What’s your day to day life like as a minor league player during the season? How do you prepare – physically and mentally – for an upcoming game or series?

As everyone is aware, baseball is an extremely long and physically demanding season. However, you can argue that it is even more mentally demanding. Considering all these things, I try and lock my body into a daily routine that not only keeps my body fresh, but also my mind. I like waking up early and drinking coffee while playing video games or watching something on television. I normally like getting to the field early enough to be able to do my workout with plenty of time afterwards to relax before batting practice begins. While in the clubhouse, I like to play cards and interact with both my teammates and coaches. After the game I like to go home, get off my feet, and relax. I enjoy watching movies and TV shows. It is here where I can escape from baseball for that few hour frame before bed, because when I wake up, it is time to focus and prepare for what I have that day.  When it comes to preparing for an upcoming series, I always talk to the other guys on the team about the upcoming opposing pitchers we are going to face, along with the big bats and outfield formations we play for the certain parts of the lineup. Besides that, I enjoy visualizing having success on the field while listening to music right before I run out onto the field for warm-ups.

What is your schedule like in the offseason? Do you create your own workouts and daily routines, or is a lot of it determined by the team and training staff?

For the first few weeks I am home, I do not go into the weight room. I like to play Frisbee golf, golf, and other active hobbies to keep myself up and active rather than doing nothing. After that, I get into the weight room and take advantage of the workouts that the White Sox provide us throughout the entire offseason and into Spring Training. During the offseason, I prefer to workout in the mornings rather than the afternoons so that I can get my day going and blood flowing.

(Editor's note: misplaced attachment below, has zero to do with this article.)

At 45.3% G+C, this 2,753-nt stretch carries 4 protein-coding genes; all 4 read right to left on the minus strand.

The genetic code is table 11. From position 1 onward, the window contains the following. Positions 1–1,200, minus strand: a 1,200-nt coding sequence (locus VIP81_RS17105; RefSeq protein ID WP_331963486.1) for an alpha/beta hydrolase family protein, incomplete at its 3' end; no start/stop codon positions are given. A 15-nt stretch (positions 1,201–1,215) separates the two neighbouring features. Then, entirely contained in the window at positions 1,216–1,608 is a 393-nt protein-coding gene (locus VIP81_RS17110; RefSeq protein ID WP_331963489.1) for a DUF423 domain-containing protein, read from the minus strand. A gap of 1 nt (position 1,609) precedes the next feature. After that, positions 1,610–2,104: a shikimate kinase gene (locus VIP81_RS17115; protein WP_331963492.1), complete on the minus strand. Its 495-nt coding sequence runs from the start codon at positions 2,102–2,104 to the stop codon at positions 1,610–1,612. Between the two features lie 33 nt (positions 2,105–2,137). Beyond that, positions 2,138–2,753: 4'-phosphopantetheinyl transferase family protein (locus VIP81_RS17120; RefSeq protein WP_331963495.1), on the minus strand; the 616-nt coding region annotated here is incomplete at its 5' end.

What’s the most important lesson you have learned thus far within the White Sox system?

Coming into minor league baseball, I heard time after time that you lose the “team” feel, meaning that everyone is worried about themselves, rather than cheering for and supporting their teammates. I can say that my experience in the White Sox organization has been the complete opposite. I pride myself on being a great teammate and a coachable player. In this organization, entire teams of guys who share this same passion have surrounded me. In my first year and a half in the White Sox organization, I have played for Ryan Newman, Tim Esmay, and briefly Justin Jirschele. All three of these men have been absolutely unbelievable in not only preaching how important it is to play for each other, but bringing an infectious personality to the field that make you eager to play for them.


On behalf of the entire Sox On 35th community, I’d like to thank Alex for taking the time to talk about his minor league career and the path he took to get here. He is clearly a hard-working and passionate player who takes pride in being a part of the White Sox organization. We will definitely be rooting for Alex as he continues to grow in his professional career.

You can follow Alex Destino on Twitter: @Destino_15


Featured Photo: Sports Talk Radio Network